Penn State's head of law enforcement, Steve Shelow, acknowledged at this week's Board of Trustees meeting in Hershey that Penn State Police are aggressively enforcing marijuana laws, which is why there has been an increase in the number of students charged with drug offenses on campus. Shelow, Penn State's assistant vice-president for police and public safety, explained that increased enforcement efforts are the reason for a spike in drugs charges, while briefing the Board of Trustees on public health and safety at Penn State. Shelow stated "we are pretty aggressive, and that is the right approach, quite frankly."
The fact that Penn State Police aggressively enforce marijuana laws against mere users of the plant is not exactly news to those who work in the Centre County judicial system, not to mention the scores of victims of this policy, the vast majority of whom are otherwise law-abiding, Penn State students. What is refreshing is that Shelow was so candid. The approach taken by Penn State Police is at odds with public opinion, and with the national trend among police departments to assign a low priority to possession of small amounts of marijuana for personal use, while still actively pursuing dealers.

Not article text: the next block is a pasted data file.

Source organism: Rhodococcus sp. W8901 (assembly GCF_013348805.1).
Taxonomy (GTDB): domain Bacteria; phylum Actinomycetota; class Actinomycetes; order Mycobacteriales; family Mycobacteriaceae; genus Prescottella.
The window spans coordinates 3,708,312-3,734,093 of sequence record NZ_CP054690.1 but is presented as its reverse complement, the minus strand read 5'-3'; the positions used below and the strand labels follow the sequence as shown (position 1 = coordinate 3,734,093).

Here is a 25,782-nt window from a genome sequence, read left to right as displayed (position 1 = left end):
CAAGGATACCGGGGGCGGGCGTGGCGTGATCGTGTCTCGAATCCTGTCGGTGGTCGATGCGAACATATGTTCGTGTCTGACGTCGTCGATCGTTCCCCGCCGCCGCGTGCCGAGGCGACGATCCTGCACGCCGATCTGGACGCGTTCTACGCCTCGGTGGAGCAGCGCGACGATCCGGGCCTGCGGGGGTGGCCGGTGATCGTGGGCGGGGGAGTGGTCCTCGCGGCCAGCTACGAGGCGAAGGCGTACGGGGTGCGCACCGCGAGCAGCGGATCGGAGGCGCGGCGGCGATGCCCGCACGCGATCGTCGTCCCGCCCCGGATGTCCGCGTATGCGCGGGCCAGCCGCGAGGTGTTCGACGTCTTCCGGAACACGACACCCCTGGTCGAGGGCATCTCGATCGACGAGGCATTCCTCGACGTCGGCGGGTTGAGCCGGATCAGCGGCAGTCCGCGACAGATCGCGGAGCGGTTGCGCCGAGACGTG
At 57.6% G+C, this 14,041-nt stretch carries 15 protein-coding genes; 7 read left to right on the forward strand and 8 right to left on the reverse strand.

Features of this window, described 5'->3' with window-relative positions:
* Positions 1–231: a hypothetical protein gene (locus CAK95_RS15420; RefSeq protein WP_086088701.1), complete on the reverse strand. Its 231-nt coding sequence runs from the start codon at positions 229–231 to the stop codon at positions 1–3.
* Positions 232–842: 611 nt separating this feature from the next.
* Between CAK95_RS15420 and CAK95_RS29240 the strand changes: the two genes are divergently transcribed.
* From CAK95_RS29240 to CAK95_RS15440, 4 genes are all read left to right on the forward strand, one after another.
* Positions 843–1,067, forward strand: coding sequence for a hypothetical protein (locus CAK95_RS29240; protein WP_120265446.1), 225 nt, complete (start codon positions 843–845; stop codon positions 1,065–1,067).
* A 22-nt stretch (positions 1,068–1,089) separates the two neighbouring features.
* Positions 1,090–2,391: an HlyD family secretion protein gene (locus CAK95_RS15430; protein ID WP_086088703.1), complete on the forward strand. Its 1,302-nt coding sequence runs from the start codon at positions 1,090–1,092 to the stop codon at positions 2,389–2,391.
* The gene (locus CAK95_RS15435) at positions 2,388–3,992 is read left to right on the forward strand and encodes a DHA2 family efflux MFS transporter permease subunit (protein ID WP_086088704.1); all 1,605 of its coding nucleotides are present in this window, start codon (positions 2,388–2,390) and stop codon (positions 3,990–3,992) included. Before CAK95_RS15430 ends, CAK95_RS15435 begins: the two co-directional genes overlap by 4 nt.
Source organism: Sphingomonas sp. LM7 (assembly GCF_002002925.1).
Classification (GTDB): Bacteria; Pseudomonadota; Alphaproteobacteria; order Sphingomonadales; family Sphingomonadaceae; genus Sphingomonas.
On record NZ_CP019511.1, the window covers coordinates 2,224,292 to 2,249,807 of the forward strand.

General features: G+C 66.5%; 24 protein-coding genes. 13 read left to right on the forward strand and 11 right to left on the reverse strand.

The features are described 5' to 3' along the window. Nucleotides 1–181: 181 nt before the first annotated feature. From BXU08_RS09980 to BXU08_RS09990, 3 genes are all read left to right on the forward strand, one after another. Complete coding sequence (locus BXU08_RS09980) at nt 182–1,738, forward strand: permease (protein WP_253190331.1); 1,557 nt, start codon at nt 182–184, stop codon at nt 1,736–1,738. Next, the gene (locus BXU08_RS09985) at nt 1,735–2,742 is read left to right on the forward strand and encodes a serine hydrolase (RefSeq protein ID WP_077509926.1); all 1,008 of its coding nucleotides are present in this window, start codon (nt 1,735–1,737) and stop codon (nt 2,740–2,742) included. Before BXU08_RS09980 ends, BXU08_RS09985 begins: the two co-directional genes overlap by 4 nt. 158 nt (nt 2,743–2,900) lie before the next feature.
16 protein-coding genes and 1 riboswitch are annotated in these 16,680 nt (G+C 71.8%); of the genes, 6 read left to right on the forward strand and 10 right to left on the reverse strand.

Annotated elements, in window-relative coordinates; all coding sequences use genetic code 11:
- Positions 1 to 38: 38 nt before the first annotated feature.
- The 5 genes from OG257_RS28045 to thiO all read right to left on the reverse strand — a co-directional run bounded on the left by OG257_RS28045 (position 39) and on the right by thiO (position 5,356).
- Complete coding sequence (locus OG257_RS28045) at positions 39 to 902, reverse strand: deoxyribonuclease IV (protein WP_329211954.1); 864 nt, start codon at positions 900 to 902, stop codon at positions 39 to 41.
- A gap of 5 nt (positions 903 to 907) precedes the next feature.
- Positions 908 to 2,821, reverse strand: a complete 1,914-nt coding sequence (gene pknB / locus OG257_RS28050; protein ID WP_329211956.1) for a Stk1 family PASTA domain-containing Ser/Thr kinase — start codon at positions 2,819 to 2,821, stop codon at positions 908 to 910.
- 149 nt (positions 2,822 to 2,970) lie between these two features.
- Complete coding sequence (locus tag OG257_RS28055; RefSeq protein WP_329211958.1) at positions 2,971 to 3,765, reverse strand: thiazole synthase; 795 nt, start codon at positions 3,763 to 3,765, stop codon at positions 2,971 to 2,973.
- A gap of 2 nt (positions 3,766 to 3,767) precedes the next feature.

Often times, those in officialdom who advance unpopular policies will dance around the issue, as if afraid of offending those with differing viewpoints. But not Shelow, and I highly doubt that a man in his position would be naive or sheltered enough to believe that a majority of the student body, their parents, alumni and people in the Centre Region would support prioritizing marijuana enforcement at a time when cannabis is gradually being re-legalized around the United States. This is 2014, not 1954, after all. He is clearly someone who is willing to openly take an unpopular position, regardless of what detractors might say. As a lawyer who represents vicitms of Prohibition, I obviously disagree with Penn State's marijuana approach, but I have to respect the integrity of someone who will take a controversial position and "own it."
Matt McClenahen is a Penn State alumnus and criminal defense lawyer in State College, Pennsylvania. He represents many students charged with marijuana-related offenses.